- Courtesy photo.
When we pull up to the Hills Bar & Grille in Rochester Hills it’s a sunny, albeit humid, afternoon, and their patio is sprinkled with people lunching and chatting at black iron tables shaded by tan umbrellas, sipping wine and beer.
Nestled in the city’s quaint and adorable downtown, the Hills fits in perfectly with the community that surrounds it. With high ceilings, tall windows, tons of natural light, dark wood tables, and a double-sided fireplace that serves as the space’s centerpiece, the Hills offers otherwise minimal decor. It’s nice without being fancy, but we do suggest you wear your best jeans if you’re planning a trip in. And a nice pair of sandals wouldn’t hurt either.
Co-owner Jason Nies invited us to review the bar and, upon our arrival, we sat, soaked in sunlight, discussing the Hills' beverage list. Consisting of an assortment of Michigan-made beers, the drink menu also offers a small, but admirable collection of wines, red and white homemade sangrias, and the standard selection of modest cocktails. The pièce de résistance of the drink menu is “The Fishbowl,” a booze-and-soda-filled glass the size of a human head that’s topped with a slice of lemon and set aflame to the pleasure of the bar’s guests, all for the reasonable price of $10.
Martini flights are another unusual offering, and guests can purchase a set of three mini-cocktails, which arrive on an adorable wrought-iron frame and are often suitable for sharing. The martini menu is split into three sections: sweet, which includes the Hills’ signature martini, along with a Pineapple Upside Down version that contains Stoli Vanil, pineapple, and grenadine; sour, which includes a Lemon Drop containing Grey Goose Citron, Triple Sec, and lemonade; and dessert, which consists of cocktails even sweeter than Pineapple Upside-Down. (Yes, it can be done.)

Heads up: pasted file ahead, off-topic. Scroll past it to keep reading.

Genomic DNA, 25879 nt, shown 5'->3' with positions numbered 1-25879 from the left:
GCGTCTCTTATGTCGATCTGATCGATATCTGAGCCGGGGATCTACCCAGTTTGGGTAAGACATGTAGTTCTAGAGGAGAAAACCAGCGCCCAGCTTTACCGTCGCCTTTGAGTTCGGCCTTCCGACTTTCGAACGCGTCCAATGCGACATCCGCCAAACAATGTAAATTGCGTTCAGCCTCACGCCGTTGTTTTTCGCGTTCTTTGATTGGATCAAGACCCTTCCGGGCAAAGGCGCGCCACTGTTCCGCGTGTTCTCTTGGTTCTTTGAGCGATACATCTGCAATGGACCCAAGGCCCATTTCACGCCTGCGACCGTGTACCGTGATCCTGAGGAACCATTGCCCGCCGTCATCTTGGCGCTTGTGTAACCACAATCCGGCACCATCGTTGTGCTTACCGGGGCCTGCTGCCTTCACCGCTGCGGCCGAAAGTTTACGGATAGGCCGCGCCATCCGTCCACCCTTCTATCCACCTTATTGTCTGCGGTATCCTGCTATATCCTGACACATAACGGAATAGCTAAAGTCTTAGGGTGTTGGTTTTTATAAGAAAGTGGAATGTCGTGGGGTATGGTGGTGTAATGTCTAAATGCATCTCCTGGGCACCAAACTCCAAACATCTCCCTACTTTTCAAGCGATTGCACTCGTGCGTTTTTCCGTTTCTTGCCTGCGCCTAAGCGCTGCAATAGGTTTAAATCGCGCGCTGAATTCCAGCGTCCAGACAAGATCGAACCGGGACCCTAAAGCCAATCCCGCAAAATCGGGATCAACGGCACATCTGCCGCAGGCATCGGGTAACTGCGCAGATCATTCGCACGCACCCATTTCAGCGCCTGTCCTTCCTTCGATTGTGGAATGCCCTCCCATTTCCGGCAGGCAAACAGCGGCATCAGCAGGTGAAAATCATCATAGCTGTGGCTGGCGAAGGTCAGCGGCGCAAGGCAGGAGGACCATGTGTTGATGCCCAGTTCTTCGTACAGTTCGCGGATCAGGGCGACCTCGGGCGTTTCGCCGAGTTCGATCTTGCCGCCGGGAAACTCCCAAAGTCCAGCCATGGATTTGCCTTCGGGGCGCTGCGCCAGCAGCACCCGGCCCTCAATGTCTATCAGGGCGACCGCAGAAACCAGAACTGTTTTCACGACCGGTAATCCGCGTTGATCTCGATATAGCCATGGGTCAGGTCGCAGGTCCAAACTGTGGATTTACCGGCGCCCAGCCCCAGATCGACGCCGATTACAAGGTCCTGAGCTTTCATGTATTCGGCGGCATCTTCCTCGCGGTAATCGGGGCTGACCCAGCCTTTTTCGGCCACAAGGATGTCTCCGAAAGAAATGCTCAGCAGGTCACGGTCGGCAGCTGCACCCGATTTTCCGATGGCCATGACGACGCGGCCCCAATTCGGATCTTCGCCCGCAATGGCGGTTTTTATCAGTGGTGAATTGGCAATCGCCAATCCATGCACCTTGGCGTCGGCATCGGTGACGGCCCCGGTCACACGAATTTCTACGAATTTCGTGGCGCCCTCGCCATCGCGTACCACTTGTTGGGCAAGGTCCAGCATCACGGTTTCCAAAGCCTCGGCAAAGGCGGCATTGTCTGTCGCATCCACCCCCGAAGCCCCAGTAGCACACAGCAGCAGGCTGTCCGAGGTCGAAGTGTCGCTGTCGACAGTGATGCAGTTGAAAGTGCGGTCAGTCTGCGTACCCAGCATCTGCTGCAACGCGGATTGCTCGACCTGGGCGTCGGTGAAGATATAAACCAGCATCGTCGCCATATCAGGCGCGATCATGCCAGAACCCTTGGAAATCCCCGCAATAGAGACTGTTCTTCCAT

Offering not just drinks but breakfast, lunch, and dinner, the Hills’ menus for all three meals consist of such American favorites as burgers, pastas, meatloaf, salads, and steaks. Nies says much of the menu is made in-house, including the meatloaf, pot roast, and mac and cheese. On the breakfast side, potatoes are hand-cut, the hollandaise is house-made, and the corned beef is brined and slow-cooked in-house. More importantly, you can get booze with breakfast seven days a week.
Open until 2 a.m., the HIlls often features some sort of live performance, although Nies says the entertainment offers more of a “sit-down” evening atmosphere than a typical restaurant-by-day/club-by-night establishment.
With classic American standards and a beautiful, well-lit space, the Hills is a great atmosphere for breakfast, lunch, dinner, and drinks. mt